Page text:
All coral reefs start off as a single polyp. A polyp is essentially a small tissue from the surface inside the body, somewhat similar to a sea anemone. Stony coral species live in colonies and discharge calcium carbonate, which acts as an external skeleton. Like jellyfish and sea anemone, which are their relatives, coral polyps have tentacles that are used to catch food. The tentacles are tucked away during the day, but reach out to catch their prey, mainly plankton, by stinging them.
On an annual basis, coral reefs release their gametes (reproductive cells) simultaneously. This phenomenon is most likely prompted by the right phase of the lunar and solar cycles as well as optimum water temperature. Millions of eggs and sperm rise to the surface and undergo fertilization – turning the ocean into a bright blizzard-like setting which can sometimes be seen from space!
However, due to the rise in water temperatures and ocean pollution, the timing of the release of gametes in some coral species has shifted and some corals are spawning out of sync. This has been attributed to the rise in water temperatures and ocean pollution. Missing the window by a few minutes can lead to lower fertilization rates, while missing the window by hours or days suggests that individual corals are unable to fertilise. The threats climate change poses to synchronized coral spawning have not been studied, but its links to global warming and coral bleaching have been well established.
Corals can reproduce asexually and sexually. When a coral reproduces asexually, new clonal polyps bud off from their respective parent polyps and begin to expand and establish new colonies. Most stony coral species are broadcast spawners, which means they release a plethora of eggs and sperm into the water, distributing their offspring over a large area. The eggs and sperm form planktonic larvae called planulae by means of fission. Once the planulae are formed, they swim back down and settle on a site consisting of its favourable conditions and will form colonies which will progressively become larger.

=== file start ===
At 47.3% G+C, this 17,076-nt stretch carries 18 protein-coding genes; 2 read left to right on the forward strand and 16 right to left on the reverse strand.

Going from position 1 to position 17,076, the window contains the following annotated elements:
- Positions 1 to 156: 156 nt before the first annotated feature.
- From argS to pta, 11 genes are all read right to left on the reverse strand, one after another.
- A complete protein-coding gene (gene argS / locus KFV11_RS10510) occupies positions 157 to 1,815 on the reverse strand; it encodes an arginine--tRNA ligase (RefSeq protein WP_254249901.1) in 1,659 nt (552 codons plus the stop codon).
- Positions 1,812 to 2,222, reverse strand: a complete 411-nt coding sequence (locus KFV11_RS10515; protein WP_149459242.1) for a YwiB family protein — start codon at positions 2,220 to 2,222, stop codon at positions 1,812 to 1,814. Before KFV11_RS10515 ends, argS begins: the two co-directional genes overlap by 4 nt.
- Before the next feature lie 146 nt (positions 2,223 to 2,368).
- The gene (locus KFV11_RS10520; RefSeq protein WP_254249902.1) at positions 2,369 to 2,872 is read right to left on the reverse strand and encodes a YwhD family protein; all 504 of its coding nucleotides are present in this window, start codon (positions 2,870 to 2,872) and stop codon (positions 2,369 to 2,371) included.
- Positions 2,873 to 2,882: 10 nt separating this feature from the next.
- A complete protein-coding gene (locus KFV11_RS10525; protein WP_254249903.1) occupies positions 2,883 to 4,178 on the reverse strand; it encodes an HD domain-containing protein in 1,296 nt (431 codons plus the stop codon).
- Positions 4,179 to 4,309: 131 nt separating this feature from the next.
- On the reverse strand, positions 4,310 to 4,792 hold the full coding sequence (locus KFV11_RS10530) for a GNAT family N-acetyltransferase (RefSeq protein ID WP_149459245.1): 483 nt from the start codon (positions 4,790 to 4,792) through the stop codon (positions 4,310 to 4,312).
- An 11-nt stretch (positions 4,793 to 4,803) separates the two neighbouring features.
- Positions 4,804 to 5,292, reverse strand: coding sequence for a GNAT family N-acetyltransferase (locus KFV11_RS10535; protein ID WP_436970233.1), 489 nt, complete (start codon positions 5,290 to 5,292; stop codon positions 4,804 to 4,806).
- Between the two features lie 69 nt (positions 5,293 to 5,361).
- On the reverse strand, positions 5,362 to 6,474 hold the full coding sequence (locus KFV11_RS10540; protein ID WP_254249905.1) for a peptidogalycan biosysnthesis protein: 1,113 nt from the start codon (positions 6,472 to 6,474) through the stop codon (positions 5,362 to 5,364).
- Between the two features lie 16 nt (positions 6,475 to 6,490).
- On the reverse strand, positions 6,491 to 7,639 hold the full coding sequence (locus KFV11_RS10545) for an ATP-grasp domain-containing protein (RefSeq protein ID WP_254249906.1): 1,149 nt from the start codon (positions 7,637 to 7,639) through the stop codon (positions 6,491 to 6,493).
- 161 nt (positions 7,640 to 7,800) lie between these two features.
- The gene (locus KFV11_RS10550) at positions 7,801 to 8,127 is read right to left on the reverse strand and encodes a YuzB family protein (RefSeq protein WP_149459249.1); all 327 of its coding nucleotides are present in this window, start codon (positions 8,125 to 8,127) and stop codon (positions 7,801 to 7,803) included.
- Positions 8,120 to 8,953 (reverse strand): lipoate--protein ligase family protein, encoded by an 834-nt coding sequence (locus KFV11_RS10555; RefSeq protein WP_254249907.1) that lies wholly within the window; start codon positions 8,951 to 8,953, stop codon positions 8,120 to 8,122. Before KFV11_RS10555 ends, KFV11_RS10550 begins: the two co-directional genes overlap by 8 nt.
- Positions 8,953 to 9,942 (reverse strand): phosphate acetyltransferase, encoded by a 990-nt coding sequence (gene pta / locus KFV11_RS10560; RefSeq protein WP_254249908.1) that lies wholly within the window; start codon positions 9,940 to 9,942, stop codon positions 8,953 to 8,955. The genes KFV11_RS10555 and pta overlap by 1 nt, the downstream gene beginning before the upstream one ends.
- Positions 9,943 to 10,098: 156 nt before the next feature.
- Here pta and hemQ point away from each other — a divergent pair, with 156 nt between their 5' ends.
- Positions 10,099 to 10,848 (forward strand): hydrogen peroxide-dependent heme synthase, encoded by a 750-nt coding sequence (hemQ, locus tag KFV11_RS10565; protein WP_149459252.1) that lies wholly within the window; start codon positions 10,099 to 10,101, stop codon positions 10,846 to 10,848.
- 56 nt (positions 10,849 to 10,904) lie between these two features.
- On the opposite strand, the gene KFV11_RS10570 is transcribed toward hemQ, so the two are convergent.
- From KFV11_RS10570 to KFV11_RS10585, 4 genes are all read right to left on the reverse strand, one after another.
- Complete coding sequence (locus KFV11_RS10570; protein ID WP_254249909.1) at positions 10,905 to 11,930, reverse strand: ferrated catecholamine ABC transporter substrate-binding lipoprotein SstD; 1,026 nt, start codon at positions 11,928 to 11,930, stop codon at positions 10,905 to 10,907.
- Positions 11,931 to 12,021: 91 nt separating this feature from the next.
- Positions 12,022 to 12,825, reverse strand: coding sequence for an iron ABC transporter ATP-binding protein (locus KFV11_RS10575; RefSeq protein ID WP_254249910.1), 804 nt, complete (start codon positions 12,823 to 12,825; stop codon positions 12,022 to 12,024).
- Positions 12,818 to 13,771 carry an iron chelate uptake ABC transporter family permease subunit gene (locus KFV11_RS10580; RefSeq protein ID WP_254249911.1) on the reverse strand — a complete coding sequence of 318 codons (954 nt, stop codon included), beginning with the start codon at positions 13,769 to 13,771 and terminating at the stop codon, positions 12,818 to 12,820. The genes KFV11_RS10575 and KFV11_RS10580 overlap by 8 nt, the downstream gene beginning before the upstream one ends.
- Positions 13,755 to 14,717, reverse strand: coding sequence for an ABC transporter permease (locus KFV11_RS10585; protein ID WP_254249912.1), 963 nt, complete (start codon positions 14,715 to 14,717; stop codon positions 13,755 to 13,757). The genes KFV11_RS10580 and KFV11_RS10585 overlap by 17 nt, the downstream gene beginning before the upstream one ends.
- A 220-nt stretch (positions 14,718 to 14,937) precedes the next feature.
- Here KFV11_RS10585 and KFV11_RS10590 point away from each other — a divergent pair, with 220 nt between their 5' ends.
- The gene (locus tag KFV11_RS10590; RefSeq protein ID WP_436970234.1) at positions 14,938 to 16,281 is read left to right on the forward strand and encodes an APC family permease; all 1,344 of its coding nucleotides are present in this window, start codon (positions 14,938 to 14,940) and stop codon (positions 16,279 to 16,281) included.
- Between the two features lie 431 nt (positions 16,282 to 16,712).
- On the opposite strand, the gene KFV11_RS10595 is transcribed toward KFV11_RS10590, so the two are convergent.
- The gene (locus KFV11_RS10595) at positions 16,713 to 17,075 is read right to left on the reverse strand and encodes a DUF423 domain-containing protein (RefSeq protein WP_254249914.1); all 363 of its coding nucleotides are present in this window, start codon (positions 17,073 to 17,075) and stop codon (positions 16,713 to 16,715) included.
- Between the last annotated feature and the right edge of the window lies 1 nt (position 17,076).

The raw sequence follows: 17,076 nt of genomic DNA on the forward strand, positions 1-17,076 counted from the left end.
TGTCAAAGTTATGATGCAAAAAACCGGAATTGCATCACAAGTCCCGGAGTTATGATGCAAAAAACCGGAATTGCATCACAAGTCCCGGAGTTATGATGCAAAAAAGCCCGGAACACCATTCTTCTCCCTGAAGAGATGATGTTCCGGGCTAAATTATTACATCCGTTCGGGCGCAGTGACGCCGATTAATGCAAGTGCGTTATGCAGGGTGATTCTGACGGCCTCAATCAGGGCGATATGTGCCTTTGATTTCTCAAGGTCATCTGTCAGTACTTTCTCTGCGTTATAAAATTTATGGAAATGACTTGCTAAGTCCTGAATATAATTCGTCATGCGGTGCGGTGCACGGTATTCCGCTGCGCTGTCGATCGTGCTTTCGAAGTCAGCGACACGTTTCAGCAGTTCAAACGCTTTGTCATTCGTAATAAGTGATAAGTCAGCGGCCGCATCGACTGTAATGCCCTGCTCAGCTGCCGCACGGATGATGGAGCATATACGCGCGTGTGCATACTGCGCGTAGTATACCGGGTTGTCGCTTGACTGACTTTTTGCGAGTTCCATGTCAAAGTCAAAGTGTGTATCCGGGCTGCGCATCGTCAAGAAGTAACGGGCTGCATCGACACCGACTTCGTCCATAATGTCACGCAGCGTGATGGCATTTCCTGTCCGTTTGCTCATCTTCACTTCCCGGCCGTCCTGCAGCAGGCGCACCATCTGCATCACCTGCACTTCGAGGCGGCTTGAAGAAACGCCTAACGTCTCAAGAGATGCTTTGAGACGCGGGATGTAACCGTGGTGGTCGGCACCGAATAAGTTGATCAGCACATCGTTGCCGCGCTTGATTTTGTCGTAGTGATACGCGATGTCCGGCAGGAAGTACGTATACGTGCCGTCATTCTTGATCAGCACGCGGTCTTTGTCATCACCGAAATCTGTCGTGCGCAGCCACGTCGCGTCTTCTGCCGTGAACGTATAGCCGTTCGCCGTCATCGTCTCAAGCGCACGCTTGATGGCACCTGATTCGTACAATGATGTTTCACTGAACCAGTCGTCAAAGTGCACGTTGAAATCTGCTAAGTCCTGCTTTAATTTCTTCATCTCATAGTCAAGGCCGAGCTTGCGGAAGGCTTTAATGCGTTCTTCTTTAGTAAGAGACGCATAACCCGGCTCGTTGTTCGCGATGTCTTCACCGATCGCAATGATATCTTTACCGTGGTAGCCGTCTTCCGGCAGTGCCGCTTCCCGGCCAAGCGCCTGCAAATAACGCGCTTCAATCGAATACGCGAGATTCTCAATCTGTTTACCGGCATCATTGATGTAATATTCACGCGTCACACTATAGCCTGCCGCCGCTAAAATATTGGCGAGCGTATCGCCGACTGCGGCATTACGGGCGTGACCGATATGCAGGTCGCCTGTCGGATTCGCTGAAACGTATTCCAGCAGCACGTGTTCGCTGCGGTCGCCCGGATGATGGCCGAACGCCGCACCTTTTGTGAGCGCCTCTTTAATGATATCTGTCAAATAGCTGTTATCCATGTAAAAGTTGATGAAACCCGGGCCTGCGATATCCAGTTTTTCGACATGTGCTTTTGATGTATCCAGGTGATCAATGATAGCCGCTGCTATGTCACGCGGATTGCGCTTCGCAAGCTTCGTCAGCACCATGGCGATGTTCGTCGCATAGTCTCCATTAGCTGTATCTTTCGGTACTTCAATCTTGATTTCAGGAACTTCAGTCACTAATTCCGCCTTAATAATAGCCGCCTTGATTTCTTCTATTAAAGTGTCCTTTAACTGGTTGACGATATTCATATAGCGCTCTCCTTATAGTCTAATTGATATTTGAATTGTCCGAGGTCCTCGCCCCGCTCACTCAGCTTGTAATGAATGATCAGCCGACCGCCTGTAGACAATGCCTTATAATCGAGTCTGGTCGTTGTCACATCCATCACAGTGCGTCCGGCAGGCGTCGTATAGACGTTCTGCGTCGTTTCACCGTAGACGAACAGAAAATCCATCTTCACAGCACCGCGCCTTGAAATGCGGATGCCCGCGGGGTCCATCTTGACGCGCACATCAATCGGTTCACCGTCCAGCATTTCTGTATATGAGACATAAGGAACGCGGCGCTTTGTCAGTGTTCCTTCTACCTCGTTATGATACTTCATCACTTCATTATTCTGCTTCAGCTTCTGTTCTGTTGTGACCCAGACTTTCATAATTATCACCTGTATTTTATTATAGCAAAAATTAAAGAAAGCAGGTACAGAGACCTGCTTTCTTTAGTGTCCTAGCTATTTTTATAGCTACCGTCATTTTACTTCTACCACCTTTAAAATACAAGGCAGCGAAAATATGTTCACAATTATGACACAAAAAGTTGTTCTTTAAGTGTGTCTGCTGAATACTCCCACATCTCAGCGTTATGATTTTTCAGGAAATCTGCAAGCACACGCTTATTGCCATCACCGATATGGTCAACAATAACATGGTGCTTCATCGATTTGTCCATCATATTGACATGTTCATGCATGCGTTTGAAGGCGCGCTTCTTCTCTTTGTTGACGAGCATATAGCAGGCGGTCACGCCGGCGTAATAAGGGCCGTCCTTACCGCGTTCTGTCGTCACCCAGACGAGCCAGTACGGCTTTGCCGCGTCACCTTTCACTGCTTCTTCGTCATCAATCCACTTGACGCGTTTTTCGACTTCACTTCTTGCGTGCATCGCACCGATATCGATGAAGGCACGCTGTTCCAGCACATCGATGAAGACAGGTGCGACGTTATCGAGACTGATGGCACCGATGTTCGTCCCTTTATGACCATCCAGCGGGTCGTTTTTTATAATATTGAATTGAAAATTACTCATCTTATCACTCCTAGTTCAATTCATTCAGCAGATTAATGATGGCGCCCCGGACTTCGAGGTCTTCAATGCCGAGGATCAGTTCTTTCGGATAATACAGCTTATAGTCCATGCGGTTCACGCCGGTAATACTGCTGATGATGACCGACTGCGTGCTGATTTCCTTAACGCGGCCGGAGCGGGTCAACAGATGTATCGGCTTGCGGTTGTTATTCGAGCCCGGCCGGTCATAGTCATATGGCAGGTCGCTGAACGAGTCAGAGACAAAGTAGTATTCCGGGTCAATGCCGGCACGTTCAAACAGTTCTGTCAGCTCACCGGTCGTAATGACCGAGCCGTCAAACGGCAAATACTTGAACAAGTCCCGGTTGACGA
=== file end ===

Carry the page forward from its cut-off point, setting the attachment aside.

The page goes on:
This phenomenon occurs over the course of a few days or a week. This is done because different species will release their gametes on different days in an attempt to prevent the hybridisation of species. This opens up the possibility of the use of evolved reproductive strategies by the corals, which, if studied to a further extent, could help us understand the science behind the ‘blizzard’.
Since colonies may be separated by long distances, the timing of the release of gametes must be precise, and usually occurs in response to various environmental cues or stimuli. The spawning occurs with respect to temperature, day length and the rate at which temperature changes. While the date of spawning depends on the lunar cycle, the minute at which this event occurs is set by the solar cycle. This exposes the topic to a myriad of questions, such as how do these simple yet amazing creatures manage to tell the time of the lunar month and sunset, with only a simple nerve net and no specialized organs?
Inside the body of a coral are highly productive algae. The algae use carbon in the water and energy from the sun to photosynthesise, and as a result the algae give approximately 95 per cent of this produced energy to the coral. In return, the algae get its essential intake of nitrogen to thrive. This is an example of a symbiotic relationship, and an example of a delicate communication process between the algae and the coral. For this, the algae have to constantly remind the coral that they belong there, and essentially tell the coral to ignore its presence. Otherwise the coral would consider the algae to be a parasite or an invader, and attack and kill it.
If the algae growth does get out of hand, the coral will send out a ‘distress call’, a chemical which will attract the Gobi fish. This allows the Gobi fish to eat as much of the algae as the coral wants. In protected areas where fishing is non-existent, coral reefs thrive. However, where there is overfishing, the coral reefs wither and die.
A further understanding about the timing and synchrony of coral spawning is not only beneficial for understanding the ecology of coral reef ecosystems, but the management side as well. There is a deficit with respect to data regarding timing of spawning from many coral reefs, particularly from equatorial regions. To understand this phenomenon, further research should be undertaken. Perhaps there is more to it than what meets the eye, like the use of telepathy or a particular wavelength of signals, a revolutionary form of evolved communication.
Corals are under increasing stress due to climate change, thermal stress, and light pollution. Protecting coral reefs should be as much of a focus of sustainable development as anything else. Future generations have every right to experience this little explored, least understood, beautiful aspect of nature, one that may even be supporting human lives in ways we do not comprehend.
The writer is a student of the Jindal School of Environment and Sustainability, Sonipat.